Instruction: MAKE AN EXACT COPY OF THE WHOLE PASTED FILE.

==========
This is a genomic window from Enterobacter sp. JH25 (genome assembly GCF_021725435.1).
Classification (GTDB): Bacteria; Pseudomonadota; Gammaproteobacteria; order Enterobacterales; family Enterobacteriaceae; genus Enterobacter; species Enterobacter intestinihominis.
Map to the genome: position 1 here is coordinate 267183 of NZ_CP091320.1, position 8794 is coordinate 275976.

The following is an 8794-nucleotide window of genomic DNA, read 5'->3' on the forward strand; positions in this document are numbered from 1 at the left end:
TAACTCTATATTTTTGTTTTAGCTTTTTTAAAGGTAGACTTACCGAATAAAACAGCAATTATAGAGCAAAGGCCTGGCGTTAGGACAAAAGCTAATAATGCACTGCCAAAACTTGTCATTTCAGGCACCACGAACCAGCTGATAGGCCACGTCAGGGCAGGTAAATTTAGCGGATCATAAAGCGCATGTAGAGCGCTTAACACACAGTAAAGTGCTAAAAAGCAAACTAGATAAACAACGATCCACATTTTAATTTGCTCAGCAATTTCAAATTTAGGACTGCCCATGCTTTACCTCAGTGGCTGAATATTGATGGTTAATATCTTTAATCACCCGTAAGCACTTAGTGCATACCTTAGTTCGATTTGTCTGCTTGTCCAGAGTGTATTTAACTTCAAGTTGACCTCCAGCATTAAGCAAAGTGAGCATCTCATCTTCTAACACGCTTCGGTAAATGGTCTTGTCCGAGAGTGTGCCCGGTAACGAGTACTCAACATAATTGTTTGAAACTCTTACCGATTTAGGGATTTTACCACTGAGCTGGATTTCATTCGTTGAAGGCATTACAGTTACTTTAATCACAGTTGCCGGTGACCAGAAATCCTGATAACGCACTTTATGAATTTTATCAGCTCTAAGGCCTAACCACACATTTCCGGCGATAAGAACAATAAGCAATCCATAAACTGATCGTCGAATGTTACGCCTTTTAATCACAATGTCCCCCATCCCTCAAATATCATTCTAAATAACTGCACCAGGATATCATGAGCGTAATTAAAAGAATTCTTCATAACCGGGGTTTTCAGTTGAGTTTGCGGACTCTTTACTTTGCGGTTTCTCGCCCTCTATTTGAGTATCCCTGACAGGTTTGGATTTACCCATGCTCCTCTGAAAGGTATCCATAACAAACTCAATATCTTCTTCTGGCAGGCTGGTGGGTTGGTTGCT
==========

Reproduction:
This is a genomic window from Enterobacter sp. JH25 (genome assembly GCF_021725435.1).
Classification (GTDB): Bacteria; Pseudomonadota; Gammaproteobacteria; order Enterobacterales; family Enterobacteriaceae; genus Enterobacter; species Enterobacter intestinihominis.
Map to the genome: position 1 here is coordinate 267183 of NZ_CP091320.1, position 8794 is coordinate 275976.

The following is an 8794-nucleotide window of genomic DNA, read 5'->3' on the forward strand; positions in this document are numbered from 1 at the left end:
TAACTCTATATTTTTGTTTTAGCTTTTTTAAAGGTAGACTTACCGAATAAAACAGCAATTATAGAGCAAAGGCCTGGCGTTAGGACAAAAGCTAATAATGCACTGCCAAAACTTGTCATTTCAGGCACCACGAACCAGCTGATAGGCCACGTCAGGGCAGGTAAATTTAGCGGATCATAAAGCGCATGTAGAGCGCTTAACACACAGTAAAGTGCTAAAAAGCAAACTAGATAAACAACGATCCACATTTTAATTTGCTCAGCAATTTCAAATTTAGGACTGCCCATGCTTTACCTCAGTGGCTGAATATTGATGGTTAATATCTTTAATCACCCGTAAGCACTTAGTGCATACCTTAGTTCGATTTGTCTGCTTGTCCAGAGTGTATTTAACTTCAAGTTGACCTCCAGCATTAAGCAAAGTGAGCATCTCATCTTCTAACACGCTTCGGTAAATGGTCTTGTCCGAGAGTGTGCCCGGTAACGAGTACTCAACATAATTGTTTGAAACTCTTACCGATTTAGGGATTTTACCACTGAGCTGGATTTCATTCGTTGAAGGCATTACAGTTACTTTAATCACAGTTGCCGGTGACCAGAAATCCTGATAACGCACTTTATGAATTTTATCAGCTCTAAGGCCTAACCACACATTTCCGGCGATAAGAACAATAAGCAATCCATAAACTGATCGTCGAATGTTACGCCTTTTAATCACAATGTCCCCCATCCCTCAAATATCATTCTAAATAACTGCACCAGGATATCATGAGCGTAATTAAAAGAATTCTTCATAACCGGGGTTTTCAGTTGAGTTTGCGGACTCTTTACTTTGCGGTTTCTCGCCCTCTATTTGAGTATCCCTGACAGGTTTGGATTTACCCATGCTCCTCTGAAAGGTATCCATAACAAACTCAATATCTTCTTCTGGCAGGCTGGTGGGTTGGTTGCT